Well, it’s about time! For far too long have I waited for a change like this to appear, the change of course being the renaming of Montreal’s city streets! I mean, for a secular society to have street names like St. Catherine, St. Laurent, St. Denis, and Notre-Dame-de-Grace is a little archaic (if kind of romantically European).
Oh wait—this just in—none of those streets are being renamed! But they are finally naming a street after long serving Quebec Premier Robert Bourassa, Liberal Premier of Quebec from 1970-1976, and again from 1985-1994 . He is famous for Bill 22 (Bill 101’s only slightly tamer cousin, and predecessor), bungling the Victoria Charter (Trudeau’s first attempt to amend our country’s constitution), asking Trudeau to enforce the War Measures Act, initiating the James Bay Hydroelectric project, and losing the 1976 election to Rene Levesque. All that was only in his first term! His second saw him invoke the notwithstanding clause in order to override the Supreme Court’s ruling that Bill 101 was unconstitutional, and he represented Quebec at the table during Mulroney’s tragic attempt to amend the Constitution .
Bourassa pissed off both Anglophones and Francophones, separatists and federalists, environmentalists, animals, aboriginals, Liberals, Conservatives, and the NDP didn’t matter at the time, so I don’t know if he pissed them off too, but it’s likely he did. Most often, he clashed with Rene Levesque, which is why, when then mayor Gerald Tremblay (before he fled office in a cloud of scandal himself) tried to name Park Avenue after Bourassa, it passed city council, but a grassroots public outcry developed around the decision. There were accusations about no public consultation, as well as the fact that the streets named after two political rivals would bisect each other . Oh what a world!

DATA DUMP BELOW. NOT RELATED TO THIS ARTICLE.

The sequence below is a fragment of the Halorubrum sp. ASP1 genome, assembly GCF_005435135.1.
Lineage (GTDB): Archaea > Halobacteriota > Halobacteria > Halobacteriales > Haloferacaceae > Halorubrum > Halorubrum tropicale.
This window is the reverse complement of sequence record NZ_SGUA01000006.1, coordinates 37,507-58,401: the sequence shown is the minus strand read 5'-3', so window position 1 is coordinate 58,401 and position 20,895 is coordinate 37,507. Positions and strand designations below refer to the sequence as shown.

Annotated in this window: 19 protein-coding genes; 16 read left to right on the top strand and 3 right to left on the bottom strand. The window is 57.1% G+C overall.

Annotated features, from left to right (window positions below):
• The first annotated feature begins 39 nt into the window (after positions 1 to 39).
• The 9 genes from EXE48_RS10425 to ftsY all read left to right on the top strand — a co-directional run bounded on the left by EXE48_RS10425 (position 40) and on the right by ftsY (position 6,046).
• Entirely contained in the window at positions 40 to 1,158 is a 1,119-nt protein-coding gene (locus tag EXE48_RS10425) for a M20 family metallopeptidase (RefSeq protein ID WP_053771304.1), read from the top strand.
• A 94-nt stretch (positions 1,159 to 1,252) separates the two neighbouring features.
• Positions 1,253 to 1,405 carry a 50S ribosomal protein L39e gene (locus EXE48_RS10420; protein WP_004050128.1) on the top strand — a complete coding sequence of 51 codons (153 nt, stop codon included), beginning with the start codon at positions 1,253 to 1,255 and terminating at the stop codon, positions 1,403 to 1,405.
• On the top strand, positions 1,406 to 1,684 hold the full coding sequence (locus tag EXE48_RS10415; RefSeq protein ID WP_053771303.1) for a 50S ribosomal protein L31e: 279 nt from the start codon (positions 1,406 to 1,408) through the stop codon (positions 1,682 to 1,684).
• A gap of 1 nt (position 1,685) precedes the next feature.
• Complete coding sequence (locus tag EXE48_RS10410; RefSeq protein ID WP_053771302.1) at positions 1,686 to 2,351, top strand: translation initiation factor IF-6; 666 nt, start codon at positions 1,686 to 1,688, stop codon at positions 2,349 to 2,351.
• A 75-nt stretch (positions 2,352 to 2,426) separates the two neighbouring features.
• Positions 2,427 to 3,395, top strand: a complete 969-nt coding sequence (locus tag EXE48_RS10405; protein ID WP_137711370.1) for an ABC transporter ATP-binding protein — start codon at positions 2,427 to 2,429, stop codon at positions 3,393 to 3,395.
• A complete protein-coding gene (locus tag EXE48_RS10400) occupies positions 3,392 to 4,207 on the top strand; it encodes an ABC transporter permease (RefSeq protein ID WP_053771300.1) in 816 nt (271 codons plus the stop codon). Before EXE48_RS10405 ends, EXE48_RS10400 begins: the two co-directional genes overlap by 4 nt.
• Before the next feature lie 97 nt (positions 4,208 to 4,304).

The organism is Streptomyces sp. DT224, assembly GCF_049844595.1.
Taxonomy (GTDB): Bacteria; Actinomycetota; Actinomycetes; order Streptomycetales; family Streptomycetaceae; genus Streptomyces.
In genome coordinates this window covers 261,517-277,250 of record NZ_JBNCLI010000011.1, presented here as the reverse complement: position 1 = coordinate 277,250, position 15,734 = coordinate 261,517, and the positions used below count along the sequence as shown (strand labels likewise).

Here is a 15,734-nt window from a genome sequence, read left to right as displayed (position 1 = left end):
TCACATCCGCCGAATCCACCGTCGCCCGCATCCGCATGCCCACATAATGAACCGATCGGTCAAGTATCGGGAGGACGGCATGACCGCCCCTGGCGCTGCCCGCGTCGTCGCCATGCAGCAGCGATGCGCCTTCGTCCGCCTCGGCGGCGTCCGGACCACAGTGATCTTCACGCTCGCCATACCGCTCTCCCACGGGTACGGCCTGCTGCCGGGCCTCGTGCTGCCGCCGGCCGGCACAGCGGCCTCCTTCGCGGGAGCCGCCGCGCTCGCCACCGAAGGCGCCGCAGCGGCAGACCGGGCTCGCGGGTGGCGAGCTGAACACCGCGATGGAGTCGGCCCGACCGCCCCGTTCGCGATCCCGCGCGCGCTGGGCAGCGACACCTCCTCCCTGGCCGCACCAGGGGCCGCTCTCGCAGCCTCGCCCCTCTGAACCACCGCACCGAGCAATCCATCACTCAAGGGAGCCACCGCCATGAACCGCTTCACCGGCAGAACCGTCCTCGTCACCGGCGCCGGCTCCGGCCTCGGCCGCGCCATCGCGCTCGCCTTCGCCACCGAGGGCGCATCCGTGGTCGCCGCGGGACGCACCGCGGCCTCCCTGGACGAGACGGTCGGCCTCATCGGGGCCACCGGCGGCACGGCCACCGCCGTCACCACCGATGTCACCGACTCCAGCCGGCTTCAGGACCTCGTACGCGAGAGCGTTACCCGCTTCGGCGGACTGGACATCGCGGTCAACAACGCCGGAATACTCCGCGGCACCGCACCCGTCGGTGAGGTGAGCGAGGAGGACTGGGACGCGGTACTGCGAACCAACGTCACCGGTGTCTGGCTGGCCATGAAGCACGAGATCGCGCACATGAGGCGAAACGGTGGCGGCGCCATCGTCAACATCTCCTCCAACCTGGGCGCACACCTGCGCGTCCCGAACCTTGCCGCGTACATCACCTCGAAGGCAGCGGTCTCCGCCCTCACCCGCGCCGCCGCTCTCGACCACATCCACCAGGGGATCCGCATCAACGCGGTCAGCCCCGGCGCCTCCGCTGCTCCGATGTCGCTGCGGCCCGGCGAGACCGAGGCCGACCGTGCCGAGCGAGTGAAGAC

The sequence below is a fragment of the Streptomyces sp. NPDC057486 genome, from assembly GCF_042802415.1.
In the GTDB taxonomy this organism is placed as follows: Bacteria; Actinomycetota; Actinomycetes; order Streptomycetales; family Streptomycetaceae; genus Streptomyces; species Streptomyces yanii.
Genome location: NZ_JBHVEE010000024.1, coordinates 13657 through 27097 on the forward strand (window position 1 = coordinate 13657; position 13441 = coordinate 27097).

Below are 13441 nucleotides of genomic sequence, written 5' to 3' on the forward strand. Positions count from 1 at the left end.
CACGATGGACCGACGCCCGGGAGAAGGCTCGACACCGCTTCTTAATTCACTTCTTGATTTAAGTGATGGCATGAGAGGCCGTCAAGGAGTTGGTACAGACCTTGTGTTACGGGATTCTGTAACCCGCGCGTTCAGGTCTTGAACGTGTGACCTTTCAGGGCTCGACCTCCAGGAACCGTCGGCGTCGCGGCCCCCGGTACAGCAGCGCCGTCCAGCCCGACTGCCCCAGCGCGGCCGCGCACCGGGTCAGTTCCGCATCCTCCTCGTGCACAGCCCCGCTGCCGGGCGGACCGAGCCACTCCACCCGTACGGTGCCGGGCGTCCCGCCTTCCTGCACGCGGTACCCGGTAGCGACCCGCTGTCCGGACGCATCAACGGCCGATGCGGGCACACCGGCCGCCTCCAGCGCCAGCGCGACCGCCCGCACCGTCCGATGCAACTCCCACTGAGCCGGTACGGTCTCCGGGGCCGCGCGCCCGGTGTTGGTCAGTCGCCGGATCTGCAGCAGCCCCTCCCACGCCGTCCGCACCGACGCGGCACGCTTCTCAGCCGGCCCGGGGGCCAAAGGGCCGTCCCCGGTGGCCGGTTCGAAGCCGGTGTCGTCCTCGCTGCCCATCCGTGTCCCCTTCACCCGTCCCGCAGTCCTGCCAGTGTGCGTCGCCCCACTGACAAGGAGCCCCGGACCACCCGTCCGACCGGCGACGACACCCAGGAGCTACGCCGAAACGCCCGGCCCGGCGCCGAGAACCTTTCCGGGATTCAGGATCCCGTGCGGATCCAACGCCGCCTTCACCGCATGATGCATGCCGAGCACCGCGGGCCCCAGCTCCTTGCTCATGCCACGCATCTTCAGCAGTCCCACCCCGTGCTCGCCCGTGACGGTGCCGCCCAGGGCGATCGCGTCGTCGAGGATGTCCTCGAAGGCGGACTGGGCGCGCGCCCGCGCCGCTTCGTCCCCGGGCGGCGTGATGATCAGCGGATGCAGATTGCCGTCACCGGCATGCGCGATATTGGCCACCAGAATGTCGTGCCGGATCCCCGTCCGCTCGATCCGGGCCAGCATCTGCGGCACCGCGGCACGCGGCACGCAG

This was all eight years ago. It’s taken that much time for the city, province, and country to finally agree on where and what to name after Bourassa, who needed more than a puny street in Laval. “They [his family] wanted something really big!” Tremblay said recently in a rare interview. Apparently, Bourassa’s family was hoping to get the Champlain Bridge renamed after him, but it was in Federal jurisdiction. The bridge may have been an apt reminder of this controversial man. In any case, a portion of University Avenue will likely be renamed Robert Bourassa Blvd. at an elaborate ceremony arranged by Mayor Dennis Coderre next week. If City Hall is in one piece, and the Great Hall hasn’t been stripped of its gold and marble, that is.
The area that will be renamed is a small portion, that only runs between Rene Levesque and Notre Dame de Grace, which I find unfair, considering Rene Levesque gets an entire Boulevard named after him. Except for the two portions where it is still Dorchester. At least this way it doesn’t cross Rene Levesque, although Jean Masson, a trustee of the Robert Bourassa Commemorative Trust and friend to the late Premier, felt that to have the two streets cross would be fitting considering the personality of the leaders. McGill was consulted—it is University Avenue—however it wasn’t confirmed that it would be named in honour of Robert until recently No public consultation was done.
I can’t wait to see what they name after Parizeau, Bouchard, Landry, Charest, and Marois. Perhaps Marois could take the name of one of the crumbling bridges; once it collapses, we could leave it as a artistic monument to her! I suppose we should rename a one-way street after Bouchard for obvious reasons…maybe we can rename Prince Arthur Avenue, Avenue Lucien Bouchard? I’m not sure what streets are white enough to name Parizeau—perhaps McTavish? The Scots of Montreal at the time were very white. Charest’s name could be placed on President Kennedy Avenue. Why we have a street named after an American president I do not know. And Landry, well, how about the Red Light district? After all, there was that nasty line he said about our flag.